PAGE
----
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West Nile Alert
This Year, Experts Expect The Perennial Virus To Break New Ground


May 7th, 2004

By Ken McGrath : eCureMe Staff Writer
May 6th, 2004 : Physician Reviewed



Like a microscopic immigrant, the West Nile virus arrived in New York City in 1999 and public health officials expect it to complete its all American journey this summer by arriving in California. The West Coast is expected to be the next "hot spot" for the disease, but doctors and scientists are still urging people across the country to exercise caution, even as researchers are getting closer to a vaccine.


West Nile Alert



Cross Country

For the last several years, typically starting in late July and continuing through early autumn, a wave of West Nile diagnoses and deaths has captured the public’s attention. Carried in the bloodstream of infected birds and spread to humans through contact with mosquitoes that have fed on infected birds, each year the epicenter of the outbreak has fallen farther west. In 2003, over 9,800 cases were diagnosed throughout 46 of the lower 48 states. 262 cases were fatal. However, 2,863 of the diagnoses were made in Colorado alone. In 2002 the state had only reported 14 cases.

The fear among experts is that the disease may cross the Rockies this year, and California’s experience in 2004 could be similar to Colorado’s in 2003. Speaking about the virus’ apparent Westward migration, Dr. Grant L. Campbell, head of the branch of the Centers for Disease Control (CDC) that tracks West Nile, told reporters, "California should light up this year - but it all depends on climate and mosquito control and luck." Some experts have noted that California may be in a better position to deal with the disease when it arrives: the state has had plenty of advanced warning and maintains a strong mosquito monitoring program. However alert though, it’s sure that the Golden State will be facing the virus in one way or another: already this season three birds in the state have tested positive.



Relative Danger

Though the disease may be unfamiliar to Californians, it’s by no means new. West Nile was identified in Uganda, in 1937, and has since spread through much of Asia, Africa and Europe. Compared to other diseases that have spread around the globe, West Nile has a relatively low impact on humans.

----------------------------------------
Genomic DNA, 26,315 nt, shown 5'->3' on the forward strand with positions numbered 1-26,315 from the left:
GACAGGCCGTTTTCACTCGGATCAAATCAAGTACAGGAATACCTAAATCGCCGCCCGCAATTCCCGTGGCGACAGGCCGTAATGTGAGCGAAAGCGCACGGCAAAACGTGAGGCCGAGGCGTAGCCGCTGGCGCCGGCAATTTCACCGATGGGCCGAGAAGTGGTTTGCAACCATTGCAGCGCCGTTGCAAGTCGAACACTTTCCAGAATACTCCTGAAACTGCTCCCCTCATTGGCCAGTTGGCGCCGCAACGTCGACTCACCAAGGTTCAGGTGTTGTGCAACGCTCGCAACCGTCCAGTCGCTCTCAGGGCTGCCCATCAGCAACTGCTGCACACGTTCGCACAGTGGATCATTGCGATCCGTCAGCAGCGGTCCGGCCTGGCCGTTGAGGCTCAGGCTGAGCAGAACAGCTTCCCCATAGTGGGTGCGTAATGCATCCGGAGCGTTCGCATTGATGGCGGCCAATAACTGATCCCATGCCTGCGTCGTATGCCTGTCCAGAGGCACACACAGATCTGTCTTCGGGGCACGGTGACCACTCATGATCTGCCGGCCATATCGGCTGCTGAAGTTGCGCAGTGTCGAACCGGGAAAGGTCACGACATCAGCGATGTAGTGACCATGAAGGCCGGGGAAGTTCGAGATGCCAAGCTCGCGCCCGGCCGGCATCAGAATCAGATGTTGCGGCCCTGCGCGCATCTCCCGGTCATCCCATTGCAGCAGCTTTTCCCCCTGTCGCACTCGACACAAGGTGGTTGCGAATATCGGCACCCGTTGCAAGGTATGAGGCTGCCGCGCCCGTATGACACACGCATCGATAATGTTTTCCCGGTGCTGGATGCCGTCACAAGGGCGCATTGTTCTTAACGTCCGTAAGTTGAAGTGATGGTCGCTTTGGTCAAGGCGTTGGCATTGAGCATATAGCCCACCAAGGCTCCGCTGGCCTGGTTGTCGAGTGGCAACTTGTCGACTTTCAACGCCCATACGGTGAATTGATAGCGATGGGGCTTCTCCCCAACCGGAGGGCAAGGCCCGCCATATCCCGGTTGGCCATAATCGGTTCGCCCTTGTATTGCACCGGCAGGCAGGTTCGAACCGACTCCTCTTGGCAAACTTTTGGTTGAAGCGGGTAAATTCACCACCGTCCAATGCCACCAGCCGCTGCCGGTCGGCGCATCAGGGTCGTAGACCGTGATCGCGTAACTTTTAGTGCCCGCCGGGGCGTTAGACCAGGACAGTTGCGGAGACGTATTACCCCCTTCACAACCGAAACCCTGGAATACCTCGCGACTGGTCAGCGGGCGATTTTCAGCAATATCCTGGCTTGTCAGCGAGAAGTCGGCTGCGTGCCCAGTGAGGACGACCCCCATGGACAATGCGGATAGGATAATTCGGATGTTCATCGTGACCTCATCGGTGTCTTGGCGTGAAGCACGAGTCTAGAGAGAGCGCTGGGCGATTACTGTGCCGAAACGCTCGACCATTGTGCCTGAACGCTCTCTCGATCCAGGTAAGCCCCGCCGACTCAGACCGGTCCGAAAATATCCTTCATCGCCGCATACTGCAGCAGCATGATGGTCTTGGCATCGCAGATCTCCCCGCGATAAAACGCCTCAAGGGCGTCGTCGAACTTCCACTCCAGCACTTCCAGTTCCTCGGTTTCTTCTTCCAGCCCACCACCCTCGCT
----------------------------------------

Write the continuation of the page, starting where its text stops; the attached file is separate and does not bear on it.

Even in areas where the disease exists in the mosquito population, less than 1% of the bugs carry it. About 20% of people bitten by infected mosquitoes will experience the most common symptoms; headaches, body aches and fever. Most who are bitten won’t notice any signs of the infection before it passes. The real risk of West Nile infection is the possibility it will develop into a case of encephalitis. Encephalitis occurs when, as a reaction to infection, the brain becomes inflamed. Once a patient falls ill with West Nile encephalitis, there’s little doctors can do other than try to alleviate discomfort and assist breathing. In extreme cases, the inflammation can cause death. Even so, most whose infections do lead to encephalitis, less than 1% of those initially bitten by a West Nile mosquito (though the rate is higher for older adults) will recover.

As always, prevention is the best medicine. To avoid contact with the disease in the first place, experts recommend that in the coming summer months, Americans should make sure they wear insect repellant that contains DEET when they venture outside. It’s also helpful to wear long sleeves and pants outdoors, instead of shorts and t-shirts, in order to give the bugs less to feed on. Staying inside during dusk and dawn, prime mosquito feeding hours, can’t hurt either. To keep the number of mosquitoes to a minimum, people are urged to remove any standing water from their property. Mosquitoes frequently lay their eggs in standing water, and old tires, neglected garbage cans, large puddles, dog dishes and birdbaths can mean more mosquitoes and more disease.



The Future of West Nile

In the not too distant future, preventing West Nile may be as simple as getting a shot. A number of drug companies and government agencies are planning to test vaccines in the next few years. As soon as this summer, dozens of hospitals across North America will be participating in a study that injects antibodies from patients who have fought off the disease into those who are infected, hopefully killing off the virus. Other researchers are using weakened forms of Yellow Fever virus and Dengue Fever virus as the basis for a vaccine. A recent study conducted by Hawaii Biotech, Inc. used a protein similar to the West Nile virus to inoculate animals, and found that 100% of the tested subjects developed a resistance to the disease.

Still, it’s likely to be a matter of years before a vaccine can be fully approved and tested by the FDA. In the mean time, West Nile’s cross continental spread may be good news, at least in the short term. Though scientists don’t know exactly why, when West Nile hits an area particularly hard one season, it tends to abate the next. Ohio, which has already reported the first human case of the disease this year, reported 108 cases in 2003 - down from 441 in 2002.

Until epidemiologists can get a handle on this season’s toll, however, West Nile is likely to keep the scientific community, and the public, guessing.




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